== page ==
He grinned guiltily as he glanced at his clothes, “Yeah business, I may not look like that, but.” He grinned widely. ‘I’m staying at …” his face scrunched up in effort as he strained to remember, “Fisherman’s cove. I’ve been told it’s very nice there.”

I nodded. “It’s got great sea food, do you like sea food?” He brightened as he heard this, and he leaned forward to hear me better as I continued. “You know, if you really want to experience Madras, you should get into the heat, dust and sweat of the roads and absorb the noises, the smoke, the sights. You should try the buses, sit on crowded beaches, take a walk in the Theosophical society, and eat in cheap local restaurants.” He laughed out loud, “Ah, the rapturous songs of a home bound bird, eh?”

“Yes. It’s my hometown” I replied as we boarded the flight. “I’m going home.”

I didn’t get to see that foreigner again, we were separated by he probably never got out of the air conditioned confines of fishy cove, to do what I’d suggested. As the flight took off, I wondered how he knew I was going home. Was it my palpable enthusiasm about extolling the virtues of my city to a visitor? Was it the excited tone of my voice?

As I settled into my window seat, book (the portrait of a lady) in my hand, I tried not to think of home, it was only 150 minutes away now. But Isabel Archer’s methodically messed up life failed to hold my interest for more than half an hour. As I looked out at the sunset, I asked myself, “What does home mean to me?”

Home was where I could wear my ugly fluorescent pajamas without feeling conscious, where I could eat with my hands without attracting attention, where I could sleep naked and not care, where I could take one hour baths in the winter without freezing, where I could go to the toilet without slippers, where I didn’t need to think twice before opening the wash basin tap, where I could forget that unwashed clothes existed, where I could wash my hair with shikha where I didn’t have to make decisions that ate away into my day at college (when do I wash my clothes? Do I need to wash these clothes? How many more times can I wear this? When will it be warm enough to take a bath?) OK, all this is keeping with the discomforts of a busy frantic demanding college life in a desert. What was home to me after cutting through these layers of superficial comforts? Home was where I could just be.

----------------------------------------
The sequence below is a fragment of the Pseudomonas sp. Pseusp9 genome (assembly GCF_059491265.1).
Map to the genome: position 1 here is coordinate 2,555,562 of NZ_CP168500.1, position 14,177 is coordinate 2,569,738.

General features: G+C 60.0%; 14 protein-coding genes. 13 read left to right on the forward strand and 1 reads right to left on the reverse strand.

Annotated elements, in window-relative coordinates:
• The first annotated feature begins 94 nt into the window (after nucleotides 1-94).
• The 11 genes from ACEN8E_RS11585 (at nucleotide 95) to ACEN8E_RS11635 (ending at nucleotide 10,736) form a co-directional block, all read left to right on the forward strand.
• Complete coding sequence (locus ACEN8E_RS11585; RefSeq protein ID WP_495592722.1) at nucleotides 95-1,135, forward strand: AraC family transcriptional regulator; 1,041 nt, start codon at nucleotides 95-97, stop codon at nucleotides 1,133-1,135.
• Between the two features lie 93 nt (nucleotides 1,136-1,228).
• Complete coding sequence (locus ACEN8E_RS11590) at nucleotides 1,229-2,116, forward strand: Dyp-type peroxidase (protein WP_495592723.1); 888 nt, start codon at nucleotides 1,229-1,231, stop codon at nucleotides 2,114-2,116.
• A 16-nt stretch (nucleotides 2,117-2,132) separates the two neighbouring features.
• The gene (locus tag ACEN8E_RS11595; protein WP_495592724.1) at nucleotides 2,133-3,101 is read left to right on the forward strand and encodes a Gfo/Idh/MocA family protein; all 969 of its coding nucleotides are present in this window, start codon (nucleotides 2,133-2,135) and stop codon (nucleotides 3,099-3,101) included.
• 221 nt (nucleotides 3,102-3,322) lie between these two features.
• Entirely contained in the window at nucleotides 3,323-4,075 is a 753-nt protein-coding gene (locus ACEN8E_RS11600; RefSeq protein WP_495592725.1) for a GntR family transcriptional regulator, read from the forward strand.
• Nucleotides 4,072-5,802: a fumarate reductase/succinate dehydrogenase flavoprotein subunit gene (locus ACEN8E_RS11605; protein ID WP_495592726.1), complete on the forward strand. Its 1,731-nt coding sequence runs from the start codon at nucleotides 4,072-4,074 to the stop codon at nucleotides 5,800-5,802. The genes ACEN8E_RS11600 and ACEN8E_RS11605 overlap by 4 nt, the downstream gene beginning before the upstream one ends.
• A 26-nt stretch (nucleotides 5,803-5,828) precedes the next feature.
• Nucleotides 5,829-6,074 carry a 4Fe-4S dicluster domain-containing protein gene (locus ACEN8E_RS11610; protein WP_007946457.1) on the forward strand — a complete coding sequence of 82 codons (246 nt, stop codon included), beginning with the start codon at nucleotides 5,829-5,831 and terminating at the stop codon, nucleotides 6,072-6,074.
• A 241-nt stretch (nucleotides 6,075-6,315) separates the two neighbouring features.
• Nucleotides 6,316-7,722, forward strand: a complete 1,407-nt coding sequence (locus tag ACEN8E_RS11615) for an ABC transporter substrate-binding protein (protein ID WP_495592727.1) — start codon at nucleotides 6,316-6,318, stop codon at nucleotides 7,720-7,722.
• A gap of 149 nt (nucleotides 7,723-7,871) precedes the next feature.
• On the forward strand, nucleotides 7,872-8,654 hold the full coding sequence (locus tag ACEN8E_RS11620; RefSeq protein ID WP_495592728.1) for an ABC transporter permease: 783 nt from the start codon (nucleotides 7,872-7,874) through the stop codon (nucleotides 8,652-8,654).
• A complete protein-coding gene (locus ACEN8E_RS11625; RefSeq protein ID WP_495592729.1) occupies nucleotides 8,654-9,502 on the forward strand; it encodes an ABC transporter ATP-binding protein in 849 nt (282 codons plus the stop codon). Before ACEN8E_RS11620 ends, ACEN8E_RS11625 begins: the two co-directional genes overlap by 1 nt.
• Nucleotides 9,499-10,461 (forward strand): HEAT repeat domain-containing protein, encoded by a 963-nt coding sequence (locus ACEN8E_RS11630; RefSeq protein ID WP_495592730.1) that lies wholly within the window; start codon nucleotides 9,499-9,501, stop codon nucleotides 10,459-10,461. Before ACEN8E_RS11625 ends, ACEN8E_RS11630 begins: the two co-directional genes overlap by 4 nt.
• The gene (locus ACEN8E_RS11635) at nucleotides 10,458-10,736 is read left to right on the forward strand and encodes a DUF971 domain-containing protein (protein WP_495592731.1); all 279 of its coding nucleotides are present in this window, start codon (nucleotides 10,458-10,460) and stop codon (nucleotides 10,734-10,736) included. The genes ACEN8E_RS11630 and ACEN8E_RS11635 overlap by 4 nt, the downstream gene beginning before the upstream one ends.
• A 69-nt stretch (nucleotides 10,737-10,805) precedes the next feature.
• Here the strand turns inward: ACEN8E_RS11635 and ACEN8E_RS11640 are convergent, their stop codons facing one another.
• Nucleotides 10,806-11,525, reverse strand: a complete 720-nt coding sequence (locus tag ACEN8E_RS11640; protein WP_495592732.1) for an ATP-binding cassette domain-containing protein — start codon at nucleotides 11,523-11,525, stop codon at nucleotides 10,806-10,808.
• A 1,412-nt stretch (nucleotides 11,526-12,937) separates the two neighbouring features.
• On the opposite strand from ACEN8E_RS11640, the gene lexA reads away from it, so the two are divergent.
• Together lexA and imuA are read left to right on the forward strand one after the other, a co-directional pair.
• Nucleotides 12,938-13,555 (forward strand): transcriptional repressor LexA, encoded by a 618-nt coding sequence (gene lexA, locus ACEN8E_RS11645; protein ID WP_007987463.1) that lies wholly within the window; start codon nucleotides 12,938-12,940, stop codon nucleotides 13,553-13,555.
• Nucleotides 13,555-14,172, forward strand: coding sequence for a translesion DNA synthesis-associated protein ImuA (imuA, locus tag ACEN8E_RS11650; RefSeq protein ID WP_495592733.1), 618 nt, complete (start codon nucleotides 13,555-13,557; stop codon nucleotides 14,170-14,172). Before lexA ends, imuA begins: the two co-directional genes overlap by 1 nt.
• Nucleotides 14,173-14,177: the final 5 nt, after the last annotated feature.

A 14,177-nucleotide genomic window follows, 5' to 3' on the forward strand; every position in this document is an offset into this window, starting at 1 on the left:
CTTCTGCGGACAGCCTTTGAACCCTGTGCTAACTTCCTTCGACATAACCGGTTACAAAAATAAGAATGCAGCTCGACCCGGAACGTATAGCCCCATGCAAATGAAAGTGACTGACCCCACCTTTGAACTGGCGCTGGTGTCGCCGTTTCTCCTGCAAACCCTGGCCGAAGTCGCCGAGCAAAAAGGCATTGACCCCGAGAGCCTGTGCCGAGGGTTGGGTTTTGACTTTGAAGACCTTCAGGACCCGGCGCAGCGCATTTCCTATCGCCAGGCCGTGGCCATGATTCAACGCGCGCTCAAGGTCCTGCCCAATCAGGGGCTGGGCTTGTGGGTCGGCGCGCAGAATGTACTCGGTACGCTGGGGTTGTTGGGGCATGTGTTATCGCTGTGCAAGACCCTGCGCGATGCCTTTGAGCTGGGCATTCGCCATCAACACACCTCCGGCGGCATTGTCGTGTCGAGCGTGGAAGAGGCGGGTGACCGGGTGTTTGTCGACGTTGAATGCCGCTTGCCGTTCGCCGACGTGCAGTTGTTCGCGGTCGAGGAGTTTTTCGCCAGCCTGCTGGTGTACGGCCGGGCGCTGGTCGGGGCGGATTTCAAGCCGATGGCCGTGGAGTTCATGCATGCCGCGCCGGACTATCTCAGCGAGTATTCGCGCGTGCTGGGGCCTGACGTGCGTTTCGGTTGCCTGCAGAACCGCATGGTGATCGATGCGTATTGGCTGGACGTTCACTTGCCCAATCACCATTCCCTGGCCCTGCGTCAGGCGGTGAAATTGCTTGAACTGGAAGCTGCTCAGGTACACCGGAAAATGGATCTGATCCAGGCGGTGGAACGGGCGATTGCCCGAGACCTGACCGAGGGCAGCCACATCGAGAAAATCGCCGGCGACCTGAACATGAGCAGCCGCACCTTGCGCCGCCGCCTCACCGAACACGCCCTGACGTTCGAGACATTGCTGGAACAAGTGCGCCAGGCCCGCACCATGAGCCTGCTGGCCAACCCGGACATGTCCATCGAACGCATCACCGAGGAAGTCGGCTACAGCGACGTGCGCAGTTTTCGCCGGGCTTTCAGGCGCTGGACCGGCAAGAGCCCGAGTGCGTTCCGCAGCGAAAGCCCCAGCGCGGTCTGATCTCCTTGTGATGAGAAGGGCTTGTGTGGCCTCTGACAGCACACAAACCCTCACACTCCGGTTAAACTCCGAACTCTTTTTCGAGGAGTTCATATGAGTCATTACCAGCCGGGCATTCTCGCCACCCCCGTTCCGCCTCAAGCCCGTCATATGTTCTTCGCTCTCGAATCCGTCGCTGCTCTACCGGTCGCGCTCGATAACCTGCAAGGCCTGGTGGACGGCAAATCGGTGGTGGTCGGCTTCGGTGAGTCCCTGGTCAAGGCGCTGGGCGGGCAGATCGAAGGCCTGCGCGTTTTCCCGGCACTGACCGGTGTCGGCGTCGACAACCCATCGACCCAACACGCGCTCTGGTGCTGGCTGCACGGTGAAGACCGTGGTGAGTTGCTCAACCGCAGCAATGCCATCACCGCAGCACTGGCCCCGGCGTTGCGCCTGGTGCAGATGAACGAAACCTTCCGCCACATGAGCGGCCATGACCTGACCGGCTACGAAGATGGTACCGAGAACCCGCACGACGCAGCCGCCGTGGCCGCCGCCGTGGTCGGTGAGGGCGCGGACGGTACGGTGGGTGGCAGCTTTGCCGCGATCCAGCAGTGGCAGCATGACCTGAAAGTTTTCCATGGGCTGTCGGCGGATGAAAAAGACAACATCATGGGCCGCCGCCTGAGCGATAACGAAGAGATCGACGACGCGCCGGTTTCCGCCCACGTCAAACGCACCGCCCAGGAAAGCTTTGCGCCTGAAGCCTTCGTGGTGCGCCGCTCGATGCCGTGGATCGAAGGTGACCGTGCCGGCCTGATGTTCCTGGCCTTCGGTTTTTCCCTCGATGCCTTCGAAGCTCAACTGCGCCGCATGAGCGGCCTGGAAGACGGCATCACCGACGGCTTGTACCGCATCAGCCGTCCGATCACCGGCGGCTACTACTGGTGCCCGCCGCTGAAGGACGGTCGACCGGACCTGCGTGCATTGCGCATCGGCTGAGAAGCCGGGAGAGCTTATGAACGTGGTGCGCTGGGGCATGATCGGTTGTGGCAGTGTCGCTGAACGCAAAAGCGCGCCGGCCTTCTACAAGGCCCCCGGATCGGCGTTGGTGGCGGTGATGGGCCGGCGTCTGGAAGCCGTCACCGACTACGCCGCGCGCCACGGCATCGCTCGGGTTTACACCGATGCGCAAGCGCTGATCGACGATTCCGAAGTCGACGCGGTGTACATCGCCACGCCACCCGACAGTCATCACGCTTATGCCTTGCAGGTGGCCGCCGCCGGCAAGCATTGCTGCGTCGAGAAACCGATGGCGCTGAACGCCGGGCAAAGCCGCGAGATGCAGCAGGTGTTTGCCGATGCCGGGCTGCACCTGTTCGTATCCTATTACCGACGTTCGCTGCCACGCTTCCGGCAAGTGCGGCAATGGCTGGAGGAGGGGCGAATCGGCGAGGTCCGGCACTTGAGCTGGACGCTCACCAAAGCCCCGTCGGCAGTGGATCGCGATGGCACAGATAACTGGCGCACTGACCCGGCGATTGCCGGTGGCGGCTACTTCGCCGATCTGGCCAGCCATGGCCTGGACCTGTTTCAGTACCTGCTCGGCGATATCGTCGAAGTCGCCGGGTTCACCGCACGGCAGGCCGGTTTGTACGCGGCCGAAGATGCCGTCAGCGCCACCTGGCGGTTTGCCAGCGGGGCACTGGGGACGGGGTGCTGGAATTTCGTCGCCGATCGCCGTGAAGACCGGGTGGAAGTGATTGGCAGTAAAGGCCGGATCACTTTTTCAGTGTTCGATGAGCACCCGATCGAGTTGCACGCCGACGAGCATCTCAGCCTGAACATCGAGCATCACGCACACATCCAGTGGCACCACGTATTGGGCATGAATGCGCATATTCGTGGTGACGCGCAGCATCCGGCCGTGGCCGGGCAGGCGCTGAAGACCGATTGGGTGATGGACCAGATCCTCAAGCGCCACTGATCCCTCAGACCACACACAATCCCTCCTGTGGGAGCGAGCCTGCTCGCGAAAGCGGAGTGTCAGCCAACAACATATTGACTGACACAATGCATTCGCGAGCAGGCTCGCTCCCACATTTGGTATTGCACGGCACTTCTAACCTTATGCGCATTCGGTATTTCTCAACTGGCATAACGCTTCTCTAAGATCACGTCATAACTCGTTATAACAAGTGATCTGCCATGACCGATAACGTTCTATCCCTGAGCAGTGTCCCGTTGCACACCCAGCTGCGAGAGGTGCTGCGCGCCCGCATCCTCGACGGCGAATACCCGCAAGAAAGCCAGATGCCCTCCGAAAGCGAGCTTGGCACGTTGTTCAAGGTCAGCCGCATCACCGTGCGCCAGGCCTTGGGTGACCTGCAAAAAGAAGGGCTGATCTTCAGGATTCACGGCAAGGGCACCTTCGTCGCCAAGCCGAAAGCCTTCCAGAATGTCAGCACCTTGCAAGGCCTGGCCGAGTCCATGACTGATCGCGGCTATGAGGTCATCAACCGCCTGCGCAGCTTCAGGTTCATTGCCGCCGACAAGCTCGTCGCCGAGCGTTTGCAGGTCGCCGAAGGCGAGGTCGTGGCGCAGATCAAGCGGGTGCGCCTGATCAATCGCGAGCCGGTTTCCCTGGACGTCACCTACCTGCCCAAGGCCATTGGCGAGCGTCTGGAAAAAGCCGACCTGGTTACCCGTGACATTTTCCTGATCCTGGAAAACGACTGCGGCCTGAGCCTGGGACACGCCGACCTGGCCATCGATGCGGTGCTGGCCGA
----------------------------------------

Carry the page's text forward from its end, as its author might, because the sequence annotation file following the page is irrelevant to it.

“Could you close the window please?” the guy next to be snapped his sleepy eyes ha;lf open, irritated by the rays of the sun that peeped in through the window.

Why does life have to be this way? You are looking out of a tiny window, straining hard to find answers for the troubling ruins of your life in the sunsets outside, but the rest of the world in a perennial state of indifferent slumber, and they force your window shut, so that they cant continue sleeping, and you get pulled down into their depths of inertia as well. I pulled down the shutter miserably, and then started eating. The best thing that can be said about airline food is that it takes your mind off other things.

Why do I say madras? The name was changed when I was six or so, and I had had no trouble adapting to it, unlike my parents who inevitably revert to madras. What I feel when these slips happen is what a parent would feel like when he uses a long forgotten nickname of his child by mistake, instead of his proper name. (I remember calling my sister by a string of nonsense syllables, something like “bush-um-bull-um” which was an accompanying tune whenever I pinched her cheeks, I’ll never forget the frosty expression that her face wore when I did it in front of her play mates, and the affectionate memory of her pet names just withered away in a cold death then.) Except that he is no longer a child, and the cold sting of his angry glare will tell you that he doesn’t want to be reminded of the helplessness of his naked childhood. Madras was an embarrassing alter ego, a sickening epithet, and an awkward ghost from the past that brash young Chennai wished to bury.

“Look outside” the excited scream of a child in front made me open the window, and I gasped as I leaned out. This was Chennai, at 16,000 feet away, it looked like a bejeweled bride.